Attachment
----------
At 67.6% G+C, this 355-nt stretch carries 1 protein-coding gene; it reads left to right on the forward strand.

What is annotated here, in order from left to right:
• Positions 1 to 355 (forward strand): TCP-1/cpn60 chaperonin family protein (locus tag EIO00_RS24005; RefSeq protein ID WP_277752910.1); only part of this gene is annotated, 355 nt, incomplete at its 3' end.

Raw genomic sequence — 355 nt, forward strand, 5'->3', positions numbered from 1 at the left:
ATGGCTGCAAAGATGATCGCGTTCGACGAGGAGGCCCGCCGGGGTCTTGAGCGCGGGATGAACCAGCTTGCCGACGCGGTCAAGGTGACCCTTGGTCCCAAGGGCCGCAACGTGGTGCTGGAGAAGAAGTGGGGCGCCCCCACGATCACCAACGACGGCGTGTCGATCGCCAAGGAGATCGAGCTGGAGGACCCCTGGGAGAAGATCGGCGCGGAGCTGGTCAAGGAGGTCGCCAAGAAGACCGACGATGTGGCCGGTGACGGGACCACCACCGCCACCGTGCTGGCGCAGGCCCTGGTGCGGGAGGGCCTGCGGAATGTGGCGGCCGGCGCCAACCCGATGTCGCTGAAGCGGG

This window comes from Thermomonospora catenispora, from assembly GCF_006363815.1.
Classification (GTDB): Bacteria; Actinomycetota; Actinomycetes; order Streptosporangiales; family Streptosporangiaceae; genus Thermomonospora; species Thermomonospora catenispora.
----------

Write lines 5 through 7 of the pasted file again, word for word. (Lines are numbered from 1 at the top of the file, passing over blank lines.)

ATGGCTGCAAAGATGATCGCGTTCGACGAGGAGGCCCGCCGGGGTCTTGAGCGCGGGATGAACCAGCTTGCCGACGCGGTCAAGGTGACCCTTGGTCCCAAGGGCCGCAACGTGGTGCTGGAGAAGAAGTGGGGCGCCCCCACGATCACCAACGACGGCGTGTCGATCGCCAAGGAGATCGAGCTGGAGGACCCCTGGGAGAAGATCGGCGCGGAGCTGGTCAAGGAGGTCGCCAAGAAGACCGACGATGTGGCCGGTGACGGGACCACCACCGCCACCGTGCTGGCGCAGGCCCTGGTGCGGGAGGGCCTGCGGAATGTGGCGGCCGGCGCCAACCCGATGTCGCTGAAGCGGG

This window comes from Thermomonospora catenispora, from assembly GCF_006363815.1.
Classification (GTDB): Bacteria; Actinomycetota; Actinomycetes; order Streptosporangiales; family Streptosporangiaceae; genus Thermomonospora; species Thermomonospora catenispora.